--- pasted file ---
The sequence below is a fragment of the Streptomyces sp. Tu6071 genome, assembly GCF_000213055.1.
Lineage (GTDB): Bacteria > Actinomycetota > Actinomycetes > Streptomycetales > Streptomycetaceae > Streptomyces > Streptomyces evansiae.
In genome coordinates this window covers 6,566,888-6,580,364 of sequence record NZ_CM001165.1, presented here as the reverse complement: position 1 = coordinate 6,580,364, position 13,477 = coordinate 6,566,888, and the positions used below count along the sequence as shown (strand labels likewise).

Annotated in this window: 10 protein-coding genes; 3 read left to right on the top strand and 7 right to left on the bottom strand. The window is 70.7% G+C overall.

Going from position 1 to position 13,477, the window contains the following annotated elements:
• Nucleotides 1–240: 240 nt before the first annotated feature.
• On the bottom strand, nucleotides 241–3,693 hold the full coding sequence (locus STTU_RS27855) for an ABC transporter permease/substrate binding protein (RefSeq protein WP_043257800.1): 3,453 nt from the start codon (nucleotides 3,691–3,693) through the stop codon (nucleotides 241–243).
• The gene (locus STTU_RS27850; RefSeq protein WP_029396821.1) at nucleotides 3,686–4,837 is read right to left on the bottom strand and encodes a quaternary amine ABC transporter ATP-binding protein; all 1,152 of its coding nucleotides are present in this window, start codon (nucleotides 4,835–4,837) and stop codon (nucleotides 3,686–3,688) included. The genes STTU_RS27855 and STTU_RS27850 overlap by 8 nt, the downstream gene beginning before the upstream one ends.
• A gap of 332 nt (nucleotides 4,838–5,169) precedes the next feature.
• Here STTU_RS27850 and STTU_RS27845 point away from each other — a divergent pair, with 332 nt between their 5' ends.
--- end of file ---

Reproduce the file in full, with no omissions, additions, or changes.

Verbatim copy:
The sequence below is a fragment of the Streptomyces sp. Tu6071 genome, assembly GCF_000213055.1.
Lineage (GTDB): Bacteria > Actinomycetota > Actinomycetes > Streptomycetales > Streptomycetaceae > Streptomyces > Streptomyces evansiae.
In genome coordinates this window covers 6,566,888-6,580,364 of sequence record NZ_CM001165.1, presented here as the reverse complement: position 1 = coordinate 6,580,364, position 13,477 = coordinate 6,566,888, and the positions used below count along the sequence as shown (strand labels likewise).

Annotated in this window: 10 protein-coding genes; 3 read left to right on the top strand and 7 right to left on the bottom strand. The window is 70.7% G+C overall.

Going from position 1 to position 13,477, the window contains the following annotated elements:
• Nucleotides 1–240: 240 nt before the first annotated feature.
• On the bottom strand, nucleotides 241–3,693 hold the full coding sequence (locus STTU_RS27855) for an ABC transporter permease/substrate binding protein (RefSeq protein WP_043257800.1): 3,453 nt from the start codon (nucleotides 3,691–3,693) through the stop codon (nucleotides 241–243).
• The gene (locus STTU_RS27850; RefSeq protein WP_029396821.1) at nucleotides 3,686–4,837 is read right to left on the bottom strand and encodes a quaternary amine ABC transporter ATP-binding protein; all 1,152 of its coding nucleotides are present in this window, start codon (nucleotides 4,835–4,837) and stop codon (nucleotides 3,686–3,688) included. The genes STTU_RS27855 and STTU_RS27850 overlap by 8 nt, the downstream gene beginning before the upstream one ends.
• A gap of 332 nt (nucleotides 4,838–5,169) precedes the next feature.
• Here STTU_RS27850 and STTU_RS27845 point away from each other — a divergent pair, with 332 nt between their 5' ends.